Dear reader, it is time to say goodbye. Family adventures call, as does the feeling that this season of life is done. I’ll get to my final words soon, but first, let me thank you for the interest, the letters of support, the Facebook messages and personal emails (how did you find me?!).
I also want to thank the team at the Waikato Times for supporting me these last five years, especially Deborah Sloan, who defended me with fervor from the letter writers whether she agreed with me or not. Editor Jonathan MacKenzie needs a rather large nod for agreeing to take me on in the first place.
Now for those final words: the deeper I dig into different issues, the more I find they all run, like rivers to the ocean, into the very same subject.
You see, every issue that we as New Zealanders debate is done on the basis of certain assumptions. Whether we argue about euthanasia, same-sex marriage, sexism, the New Zealand flag or anything else, we are arguing about values.
We assume that those values, like individual freedom or the social good, actually exist.
But the more you stare at these issues, week in and week out, the more you find yourself asking one simple question; “says who?” (I’m not the only one asking. The faithless philosopher Jurgen Habermas is now earnestly asking the same question, and he is joined by a host of other secular thinkers).
It is a simple question, but it really, really matters.
After all, if we can’t point to some solid reason why all human beings have inherent rights, for example, then we are in rather a vulnerable position when someone comes along and disagrees.
It’s no good trying to say the most popular values of the day should win. Martin Luther King Jr, Nelson Mandela and a host of other big names from history are enough evidence to show that what is popular is not always the same thing as what is good or right for a society. Sometimes what is unpopular is the very thing worth fighting for.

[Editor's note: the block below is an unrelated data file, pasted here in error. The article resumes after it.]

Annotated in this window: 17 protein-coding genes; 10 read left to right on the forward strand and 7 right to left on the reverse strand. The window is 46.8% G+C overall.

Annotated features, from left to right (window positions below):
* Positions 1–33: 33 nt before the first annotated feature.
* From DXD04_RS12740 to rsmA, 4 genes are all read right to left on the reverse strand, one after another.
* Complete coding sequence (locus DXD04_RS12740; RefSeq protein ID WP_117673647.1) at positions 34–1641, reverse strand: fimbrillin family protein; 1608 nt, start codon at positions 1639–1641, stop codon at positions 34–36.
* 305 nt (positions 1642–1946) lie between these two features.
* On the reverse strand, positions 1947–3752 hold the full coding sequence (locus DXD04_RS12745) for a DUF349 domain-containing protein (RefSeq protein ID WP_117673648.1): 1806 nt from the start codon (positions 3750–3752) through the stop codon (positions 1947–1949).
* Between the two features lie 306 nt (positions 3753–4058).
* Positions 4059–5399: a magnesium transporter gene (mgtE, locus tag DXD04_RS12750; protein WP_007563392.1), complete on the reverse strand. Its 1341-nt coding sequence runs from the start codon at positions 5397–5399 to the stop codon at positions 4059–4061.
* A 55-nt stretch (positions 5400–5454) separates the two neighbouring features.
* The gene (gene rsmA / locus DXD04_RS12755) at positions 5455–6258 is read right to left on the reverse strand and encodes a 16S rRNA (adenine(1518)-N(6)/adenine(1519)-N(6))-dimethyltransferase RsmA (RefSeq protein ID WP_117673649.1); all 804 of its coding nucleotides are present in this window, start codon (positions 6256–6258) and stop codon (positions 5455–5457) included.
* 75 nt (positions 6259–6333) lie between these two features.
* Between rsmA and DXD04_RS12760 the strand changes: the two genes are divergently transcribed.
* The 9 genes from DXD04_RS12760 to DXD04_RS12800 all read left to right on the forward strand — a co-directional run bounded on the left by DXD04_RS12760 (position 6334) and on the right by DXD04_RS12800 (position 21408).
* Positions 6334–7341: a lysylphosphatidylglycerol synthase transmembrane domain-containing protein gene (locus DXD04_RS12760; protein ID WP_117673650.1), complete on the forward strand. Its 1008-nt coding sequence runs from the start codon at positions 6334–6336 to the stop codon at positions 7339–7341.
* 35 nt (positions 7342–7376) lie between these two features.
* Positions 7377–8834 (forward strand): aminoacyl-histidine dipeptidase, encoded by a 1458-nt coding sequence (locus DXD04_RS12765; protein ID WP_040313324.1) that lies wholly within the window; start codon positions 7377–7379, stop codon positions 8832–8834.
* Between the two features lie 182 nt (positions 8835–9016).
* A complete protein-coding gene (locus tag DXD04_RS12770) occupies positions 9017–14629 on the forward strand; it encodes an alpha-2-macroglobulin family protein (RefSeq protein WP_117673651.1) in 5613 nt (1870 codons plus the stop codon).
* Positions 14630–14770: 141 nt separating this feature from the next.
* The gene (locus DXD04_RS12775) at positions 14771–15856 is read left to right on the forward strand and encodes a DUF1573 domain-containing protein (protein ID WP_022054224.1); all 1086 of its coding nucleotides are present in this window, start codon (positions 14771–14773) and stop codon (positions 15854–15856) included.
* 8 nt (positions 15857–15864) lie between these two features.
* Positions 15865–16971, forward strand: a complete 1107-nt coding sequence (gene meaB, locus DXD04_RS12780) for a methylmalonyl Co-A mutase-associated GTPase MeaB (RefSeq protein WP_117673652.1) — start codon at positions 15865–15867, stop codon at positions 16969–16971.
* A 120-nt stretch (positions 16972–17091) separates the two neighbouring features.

Those who think what’s best for a society can be determined through survival of the fittest must first explain why the survival of our species even matters.
Surely, I hear you say, the best values for a society can be determined by research and evidence? Unfortunately we come unstuck there too. After all, finding a “solution” to a social problem depends on the solution that we think good, fair and right… so we end up back at values before we have even started.
The very simple fact of the matter is that our arguments all boil down to yelling “I’m right” very loudly at each other and hoping we will win, without ever being able to say exactly why we deserve to win.
Unless, as Habermas points out, we turn our minds to seeking whether those values are based in something or someone more permanent, more powerful, more persuasive than puny old us. Something or someone ultimately true, at the bottom of everything, or beginning of everything, depending on your viewpoint. Someone worthy of answering the question “says who?” with the words “I do”.
Someone like God.
So it is that week after week I have found myself with surprise at the feet of a familiar and beloved Heavenly Father, encountering not some ultimate truth or final argument, but rather a person. A person too big to fit into any one side of an argument, and quite determined not to most of the time.
Because, in the end, it’s not about which side of the argument we start on. It’s about whether we dig deep enough to find Him.
This article was first published on Stuff.co.nz